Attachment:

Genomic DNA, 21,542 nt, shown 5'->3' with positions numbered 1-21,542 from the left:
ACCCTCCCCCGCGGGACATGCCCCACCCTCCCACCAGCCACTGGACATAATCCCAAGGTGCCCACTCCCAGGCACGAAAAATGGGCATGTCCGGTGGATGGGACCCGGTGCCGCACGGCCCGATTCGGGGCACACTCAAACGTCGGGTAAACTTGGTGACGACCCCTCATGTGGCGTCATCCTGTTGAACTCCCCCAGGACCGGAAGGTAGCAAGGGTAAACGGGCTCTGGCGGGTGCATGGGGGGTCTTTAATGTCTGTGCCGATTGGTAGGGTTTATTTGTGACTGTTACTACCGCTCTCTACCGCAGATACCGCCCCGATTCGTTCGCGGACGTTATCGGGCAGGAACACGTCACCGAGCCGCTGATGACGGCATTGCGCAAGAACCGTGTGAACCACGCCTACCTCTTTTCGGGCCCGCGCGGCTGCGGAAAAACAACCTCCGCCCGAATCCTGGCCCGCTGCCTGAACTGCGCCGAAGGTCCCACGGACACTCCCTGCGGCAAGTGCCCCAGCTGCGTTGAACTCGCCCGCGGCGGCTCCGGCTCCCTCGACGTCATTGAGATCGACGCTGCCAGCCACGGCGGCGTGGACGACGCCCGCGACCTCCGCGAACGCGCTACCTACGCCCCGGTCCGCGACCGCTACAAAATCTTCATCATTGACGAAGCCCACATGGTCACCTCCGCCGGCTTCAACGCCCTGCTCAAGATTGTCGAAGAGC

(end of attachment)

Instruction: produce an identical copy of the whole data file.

Genomic DNA, 21,542 nt, shown 5'->3' with positions numbered 1-21,542 from the left:
ACCCTCCCCCGCGGGACATGCCCCACCCTCCCACCAGCCACTGGACATAATCCCAAGGTGCCCACTCCCAGGCACGAAAAATGGGCATGTCCGGTGGATGGGACCCGGTGCCGCACGGCCCGATTCGGGGCACACTCAAACGTCGGGTAAACTTGGTGACGACCCCTCATGTGGCGTCATCCTGTTGAACTCCCCCAGGACCGGAAGGTAGCAAGGGTAAACGGGCTCTGGCGGGTGCATGGGGGGTCTTTAATGTCTGTGCCGATTGGTAGGGTTTATTTGTGACTGTTACTACCGCTCTCTACCGCAGATACCGCCCCGATTCGTTCGCGGACGTTATCGGGCAGGAACACGTCACCGAGCCGCTGATGACGGCATTGCGCAAGAACCGTGTGAACCACGCCTACCTCTTTTCGGGCCCGCGCGGCTGCGGAAAAACAACCTCCGCCCGAATCCTGGCCCGCTGCCTGAACTGCGCCGAAGGTCCCACGGACACTCCCTGCGGCAAGTGCCCCAGCTGCGTTGAACTCGCCCGCGGCGGCTCCGGCTCCCTCGACGTCATTGAGATCGACGCTGCCAGCCACGGCGGCGTGGACGACGCCCGCGACCTCCGCGAACGCGCTACCTACGCCCCGGTCCGCGACCGCTACAAAATCTTCATCATTGACGAAGCCCACATGGTCACCTCCGCCGGCTTCAACGCCCTGCTCAAGATTGTCGAAGAGC